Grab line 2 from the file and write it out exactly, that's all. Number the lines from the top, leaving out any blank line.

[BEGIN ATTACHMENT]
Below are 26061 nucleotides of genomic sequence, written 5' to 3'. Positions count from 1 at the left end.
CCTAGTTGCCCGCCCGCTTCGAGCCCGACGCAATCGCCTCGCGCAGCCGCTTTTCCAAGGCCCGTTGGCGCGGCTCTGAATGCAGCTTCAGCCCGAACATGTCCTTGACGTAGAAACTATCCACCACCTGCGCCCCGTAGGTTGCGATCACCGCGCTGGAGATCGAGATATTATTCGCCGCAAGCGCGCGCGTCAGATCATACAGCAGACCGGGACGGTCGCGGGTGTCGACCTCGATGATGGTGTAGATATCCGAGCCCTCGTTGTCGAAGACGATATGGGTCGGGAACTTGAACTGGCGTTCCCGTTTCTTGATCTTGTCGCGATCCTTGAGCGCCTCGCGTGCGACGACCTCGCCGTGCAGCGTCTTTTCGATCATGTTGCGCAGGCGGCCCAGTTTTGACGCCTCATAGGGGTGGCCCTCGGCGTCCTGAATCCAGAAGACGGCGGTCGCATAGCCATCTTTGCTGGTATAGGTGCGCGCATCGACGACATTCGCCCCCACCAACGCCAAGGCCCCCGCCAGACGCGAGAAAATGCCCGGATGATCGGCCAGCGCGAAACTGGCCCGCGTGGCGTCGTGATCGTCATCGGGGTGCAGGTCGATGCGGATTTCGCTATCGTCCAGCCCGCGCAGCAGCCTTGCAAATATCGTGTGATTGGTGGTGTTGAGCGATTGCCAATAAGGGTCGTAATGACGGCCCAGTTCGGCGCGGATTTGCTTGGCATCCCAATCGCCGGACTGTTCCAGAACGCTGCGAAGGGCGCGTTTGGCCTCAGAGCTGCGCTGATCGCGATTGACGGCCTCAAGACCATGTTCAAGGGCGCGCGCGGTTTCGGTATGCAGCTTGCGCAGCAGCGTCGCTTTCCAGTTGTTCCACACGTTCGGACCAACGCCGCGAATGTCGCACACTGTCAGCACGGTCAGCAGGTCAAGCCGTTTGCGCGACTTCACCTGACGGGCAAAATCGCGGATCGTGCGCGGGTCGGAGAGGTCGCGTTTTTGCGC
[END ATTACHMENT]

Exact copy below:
CCTAGTTGCCCGCCCGCTTCGAGCCCGACGCAATCGCCTCGCGCAGCCGCTTTTCCAAGGCCCGTTGGCGCGGCTCTGAATGCAGCTTCAGCCCGAACATGTCCTTGACGTAGAAACTATCCACCACCTGCGCCCCGTAGGTTGCGATCACCGCGCTGGAGATCGAGATATTATTCGCCGCAAGCGCGCGCGTCAGATCATACAGCAGACCGGGACGGTCGCGGGTGTCGACCTCGATGATGGTGTAGATATCCGAGCCCTCGTTGTCGAAGACGATATGGGTCGGGAACTTGAACTGGCGTTCCCGTTTCTTGATCTTGTCGCGATCCTTGAGCGCCTCGCGTGCGACGACCTCGCCGTGCAGCGTCTTTTCGATCATGTTGCGCAGGCGGCCCAGTTTTGACGCCTCATAGGGGTGGCCCTCGGCGTCCTGAATCCAGAAGACGGCGGTCGCATAGCCATCTTTGCTGGTATAGGTGCGCGCATCGACGACATTCGCCCCCACCAACGCCAAGGCCCCCGCCAGACGCGAGAAAATGCCCGGATGATCGGCCAGCGCGAAACTGGCCCGCGTGGCGTCGTGATCGTCATCGGGGTGCAGGTCGATGCGGATTTCGCTATCGTCCAGCCCGCGCAGCAGCCTTGCAAATATCGTGTGATTGGTGGTGTTGAGCGATTGCCAATAAGGGTCGTAATGACGGCCCAGTTCGGCGCGGATTTGCTTGGCATCCCAATCGCCGGACTGTTCCAGAACGCTGCGAAGGGCGCGTTTGGCCTCAGAGCTGCGCTGATCGCGATTGACGGCCTCAAGACCATGTTCAAGGGCGCGCGCGGTTTCGGTATGCAGCTTGCGCAGCAGCGTCGCTTTCCAGTTGTTCCACACGTTCGGACCAACGCCGCGAATGTCGCACACTGTCAGCACGGTCAGCAGGTCAAGCCGTTTGCGCGACTTCACCTGACGGGCAAAATCGCGGATCGTGCGCGGGTCGGAGAGGTCGCGTTTTTGCGC